Universities in England should switch cash from bursaries towards building links with schools to boost the number of students from poor homes, Business Secretary Vince Cable has said. His call was echoed by the head of the admissions watchdog the Office for Fair Access (Offa) Les Ebdon.
Both told a conference that “outreach” did more to boost applications from poorer students than offering money.
But a university admissions chief said students wanted more bursaries
In order to be able to charge tuition fees of more than £6,000 a year, universities in England have to satisfy Offa that they are working to increase applications and university entry from people from low-income backgrounds and other disadvantaged groups.
Prof Ebdon said: “There is a need for smarter spending based on evaluation of what works and what works are outreach programmes. Most of the money universities are spending goes on bursaries and most of the evidence is that money would be better spent on outreach programmes.”
Some talented people felt university was “not for them”, Prof Ebdon told the conference, which was organised by the Sutton Trust educational charity. “Outreach raises aspiration and it makes them feel university is for people like me.”
He said this work needed to “start early” – at primary school – before key decisions on exam subjects were taken.
Mr Cable told the meeting: “Evidence we have suggests the best way of encouraging social mobility is to do outreach. Getting pupils doing the right combination of GCSE and A-levels is much more effective than bursaries and fee-waivers; targeted outreach is what really works.”
Prof Ebdon said he had been asked by the government to help draw up a national strategy on access to university and student success. This was now with ministers, he said, adding that the “indications are that they are in favour of the proposals we have made”.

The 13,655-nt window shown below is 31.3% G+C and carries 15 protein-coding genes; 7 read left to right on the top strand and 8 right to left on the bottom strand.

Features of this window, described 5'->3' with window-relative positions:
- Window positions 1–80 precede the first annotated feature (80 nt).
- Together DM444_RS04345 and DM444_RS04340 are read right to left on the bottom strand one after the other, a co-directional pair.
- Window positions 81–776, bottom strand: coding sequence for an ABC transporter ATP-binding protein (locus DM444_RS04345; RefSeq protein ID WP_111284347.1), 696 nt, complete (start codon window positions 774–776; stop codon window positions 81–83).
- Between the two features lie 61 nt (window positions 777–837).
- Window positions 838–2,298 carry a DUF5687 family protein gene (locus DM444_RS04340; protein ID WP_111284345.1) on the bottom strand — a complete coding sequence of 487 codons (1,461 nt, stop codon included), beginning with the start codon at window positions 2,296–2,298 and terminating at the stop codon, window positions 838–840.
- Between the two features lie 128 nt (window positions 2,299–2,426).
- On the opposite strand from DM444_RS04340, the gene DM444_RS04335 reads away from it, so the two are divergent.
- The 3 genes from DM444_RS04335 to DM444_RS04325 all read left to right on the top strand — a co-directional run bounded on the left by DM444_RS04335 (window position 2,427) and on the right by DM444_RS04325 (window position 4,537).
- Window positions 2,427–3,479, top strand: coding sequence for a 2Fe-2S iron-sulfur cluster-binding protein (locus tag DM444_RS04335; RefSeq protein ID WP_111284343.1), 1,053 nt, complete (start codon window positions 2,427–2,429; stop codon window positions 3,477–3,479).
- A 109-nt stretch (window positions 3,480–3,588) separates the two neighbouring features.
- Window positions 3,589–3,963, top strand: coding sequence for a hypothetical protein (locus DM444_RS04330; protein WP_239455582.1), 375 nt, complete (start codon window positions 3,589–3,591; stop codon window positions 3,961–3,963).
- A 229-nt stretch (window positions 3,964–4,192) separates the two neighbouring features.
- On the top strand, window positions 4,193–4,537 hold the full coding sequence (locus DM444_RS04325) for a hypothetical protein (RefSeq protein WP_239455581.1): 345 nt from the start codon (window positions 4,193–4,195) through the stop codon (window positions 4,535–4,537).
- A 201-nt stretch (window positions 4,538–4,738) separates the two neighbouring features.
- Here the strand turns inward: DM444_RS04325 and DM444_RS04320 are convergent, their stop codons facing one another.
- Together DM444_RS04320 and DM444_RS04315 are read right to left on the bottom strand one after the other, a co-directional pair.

He said the sector as a whole had succeeded in opening up universities to less-advantaged groups since the mid-2000s, but the increase had been “from a very low base” and there was a particular problem with “the most selective universities”.
In a report earlier this year, he said there had been “little or no progress” on widening access in those institutions. At the time the Russell Group, which represents 24 leading universities, said “considerable efforts” had been made to improve access but poor schooling meant some pupils were not getting the grades required.
At Wednesday’s conference, Mr Cable said the coalition’s decision to raise tuition fees in England up to a maximum of £9,000 a year had been “immensely unpopular” but applications to universities had recovered to the “second-highest ever” and the proportion applying from disadvantaged areas had increased. “What we did on fee loans was difficult and unpopular, but I feel we have been partially vindicated,” he said.
He was challenged by delegates over the big fall in numbers of people applying to study part-time or as mature students and admitted this was a “big source of concern”.
Prof Ebdon said it was “too early to be certain about the impact of reform”. “More dire predictions have not come about but we will watch with anxiety,” he said. “The general picture is encouraging but there are two groups we are concerned about who seem to be adversely affected… mature and part-time students.”
Cambridge University’s director of undergraduate recruitment Jon Beard told the meeting while Offa was telling the university to spend on outreach, students were telling it to spend on bursaries – and Offa wanted it to listen to its students. He told the conference Cambridge had increased the proportion of state school pupils it was taking to 63% on its measures.
Its outreach work included hosting Sutton Trust summer schools, where teenagers got a taste of life at Cambridge, plus a series of regional events. “The big issues for us are attainment and misconception,” he said, adding that outreach helped by giving people the message that they could fit in.